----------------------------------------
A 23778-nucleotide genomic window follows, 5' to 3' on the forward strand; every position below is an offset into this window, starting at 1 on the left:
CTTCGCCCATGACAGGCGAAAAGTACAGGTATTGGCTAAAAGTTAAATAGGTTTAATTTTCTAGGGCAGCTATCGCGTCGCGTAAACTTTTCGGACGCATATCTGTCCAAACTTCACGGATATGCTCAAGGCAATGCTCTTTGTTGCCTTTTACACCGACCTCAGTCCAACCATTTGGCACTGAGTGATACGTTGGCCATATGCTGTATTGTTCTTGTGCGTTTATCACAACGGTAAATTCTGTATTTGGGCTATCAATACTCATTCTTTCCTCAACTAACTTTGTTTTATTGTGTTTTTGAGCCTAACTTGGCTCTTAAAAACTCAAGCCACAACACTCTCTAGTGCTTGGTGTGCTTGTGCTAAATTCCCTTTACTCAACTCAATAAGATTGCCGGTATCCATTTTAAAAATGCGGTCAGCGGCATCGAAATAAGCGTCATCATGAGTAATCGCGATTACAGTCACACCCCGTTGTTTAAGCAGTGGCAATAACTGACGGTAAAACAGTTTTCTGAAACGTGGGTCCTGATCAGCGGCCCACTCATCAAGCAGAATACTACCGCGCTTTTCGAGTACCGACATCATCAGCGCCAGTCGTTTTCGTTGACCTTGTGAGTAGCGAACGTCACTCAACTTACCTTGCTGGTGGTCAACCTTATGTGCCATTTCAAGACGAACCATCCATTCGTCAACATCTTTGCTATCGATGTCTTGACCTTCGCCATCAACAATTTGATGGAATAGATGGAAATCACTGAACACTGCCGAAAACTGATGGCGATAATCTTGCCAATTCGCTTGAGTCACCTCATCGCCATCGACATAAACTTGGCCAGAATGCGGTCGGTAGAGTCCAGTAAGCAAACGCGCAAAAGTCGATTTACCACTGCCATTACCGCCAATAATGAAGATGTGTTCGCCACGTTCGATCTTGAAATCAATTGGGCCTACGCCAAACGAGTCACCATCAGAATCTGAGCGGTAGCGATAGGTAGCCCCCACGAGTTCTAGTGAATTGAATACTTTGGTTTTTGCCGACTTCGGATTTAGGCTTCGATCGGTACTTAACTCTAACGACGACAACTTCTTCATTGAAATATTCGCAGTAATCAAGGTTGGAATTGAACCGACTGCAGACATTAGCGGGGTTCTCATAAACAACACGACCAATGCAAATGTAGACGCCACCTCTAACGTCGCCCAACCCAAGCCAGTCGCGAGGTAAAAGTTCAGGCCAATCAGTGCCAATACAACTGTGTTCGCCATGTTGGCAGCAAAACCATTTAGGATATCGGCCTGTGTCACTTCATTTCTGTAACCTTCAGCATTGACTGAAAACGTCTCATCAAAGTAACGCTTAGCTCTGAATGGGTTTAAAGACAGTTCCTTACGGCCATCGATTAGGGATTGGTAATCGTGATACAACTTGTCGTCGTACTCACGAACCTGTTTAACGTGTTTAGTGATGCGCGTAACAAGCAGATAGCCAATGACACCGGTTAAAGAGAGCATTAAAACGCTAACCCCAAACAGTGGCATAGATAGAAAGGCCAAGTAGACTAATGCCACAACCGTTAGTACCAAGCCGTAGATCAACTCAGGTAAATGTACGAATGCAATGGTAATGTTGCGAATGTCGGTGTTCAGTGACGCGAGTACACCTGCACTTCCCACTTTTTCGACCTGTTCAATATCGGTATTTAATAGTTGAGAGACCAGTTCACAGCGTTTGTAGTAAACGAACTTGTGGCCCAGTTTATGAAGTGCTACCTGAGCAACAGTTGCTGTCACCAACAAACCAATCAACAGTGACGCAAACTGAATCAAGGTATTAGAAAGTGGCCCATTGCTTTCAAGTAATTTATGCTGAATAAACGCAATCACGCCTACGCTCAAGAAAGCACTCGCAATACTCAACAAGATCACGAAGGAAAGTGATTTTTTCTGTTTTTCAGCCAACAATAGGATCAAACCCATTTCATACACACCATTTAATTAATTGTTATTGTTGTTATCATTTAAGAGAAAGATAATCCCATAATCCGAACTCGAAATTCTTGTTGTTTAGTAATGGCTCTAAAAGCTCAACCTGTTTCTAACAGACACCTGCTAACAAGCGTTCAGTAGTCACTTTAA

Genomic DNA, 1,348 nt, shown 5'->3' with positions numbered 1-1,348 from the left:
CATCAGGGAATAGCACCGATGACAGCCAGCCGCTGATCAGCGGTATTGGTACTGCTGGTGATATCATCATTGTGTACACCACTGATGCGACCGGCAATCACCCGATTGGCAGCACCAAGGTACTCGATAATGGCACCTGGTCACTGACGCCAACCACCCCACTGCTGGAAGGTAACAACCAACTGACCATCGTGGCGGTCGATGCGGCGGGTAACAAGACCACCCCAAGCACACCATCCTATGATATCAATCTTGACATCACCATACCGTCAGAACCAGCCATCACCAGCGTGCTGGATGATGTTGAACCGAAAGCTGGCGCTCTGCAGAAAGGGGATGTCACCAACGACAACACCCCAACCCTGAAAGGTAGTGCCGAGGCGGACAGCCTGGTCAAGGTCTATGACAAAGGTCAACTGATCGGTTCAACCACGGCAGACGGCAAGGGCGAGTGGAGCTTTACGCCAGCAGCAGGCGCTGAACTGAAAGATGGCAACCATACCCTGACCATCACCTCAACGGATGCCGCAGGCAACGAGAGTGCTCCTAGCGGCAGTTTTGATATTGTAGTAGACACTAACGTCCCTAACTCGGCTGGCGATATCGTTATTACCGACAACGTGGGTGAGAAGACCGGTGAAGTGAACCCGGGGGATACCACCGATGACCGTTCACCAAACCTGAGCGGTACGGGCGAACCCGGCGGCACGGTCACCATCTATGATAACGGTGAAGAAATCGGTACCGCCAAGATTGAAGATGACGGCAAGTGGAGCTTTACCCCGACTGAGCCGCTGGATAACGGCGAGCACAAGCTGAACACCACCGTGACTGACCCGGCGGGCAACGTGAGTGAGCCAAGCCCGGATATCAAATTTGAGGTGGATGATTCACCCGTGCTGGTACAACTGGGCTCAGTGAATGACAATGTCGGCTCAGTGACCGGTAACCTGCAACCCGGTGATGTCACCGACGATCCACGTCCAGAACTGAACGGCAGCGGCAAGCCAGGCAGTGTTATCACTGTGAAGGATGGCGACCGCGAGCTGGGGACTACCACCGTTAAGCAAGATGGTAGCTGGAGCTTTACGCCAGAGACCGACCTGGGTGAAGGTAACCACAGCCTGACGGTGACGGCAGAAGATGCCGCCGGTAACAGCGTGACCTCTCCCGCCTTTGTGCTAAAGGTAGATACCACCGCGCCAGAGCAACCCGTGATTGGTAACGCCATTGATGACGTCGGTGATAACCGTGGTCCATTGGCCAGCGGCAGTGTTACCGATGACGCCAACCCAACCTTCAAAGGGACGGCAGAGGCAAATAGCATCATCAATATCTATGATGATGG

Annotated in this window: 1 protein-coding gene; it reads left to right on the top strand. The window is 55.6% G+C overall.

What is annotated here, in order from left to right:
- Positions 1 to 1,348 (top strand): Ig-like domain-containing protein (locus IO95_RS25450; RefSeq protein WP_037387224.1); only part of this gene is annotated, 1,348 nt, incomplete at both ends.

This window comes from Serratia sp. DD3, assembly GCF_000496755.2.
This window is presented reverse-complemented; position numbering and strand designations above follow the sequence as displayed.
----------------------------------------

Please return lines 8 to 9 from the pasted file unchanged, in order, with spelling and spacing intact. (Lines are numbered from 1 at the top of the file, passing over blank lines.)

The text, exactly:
This window comes from Serratia sp. DD3, assembly GCF_000496755.2.
This window is presented reverse-complemented; position numbering and strand designations above follow the sequence as displayed.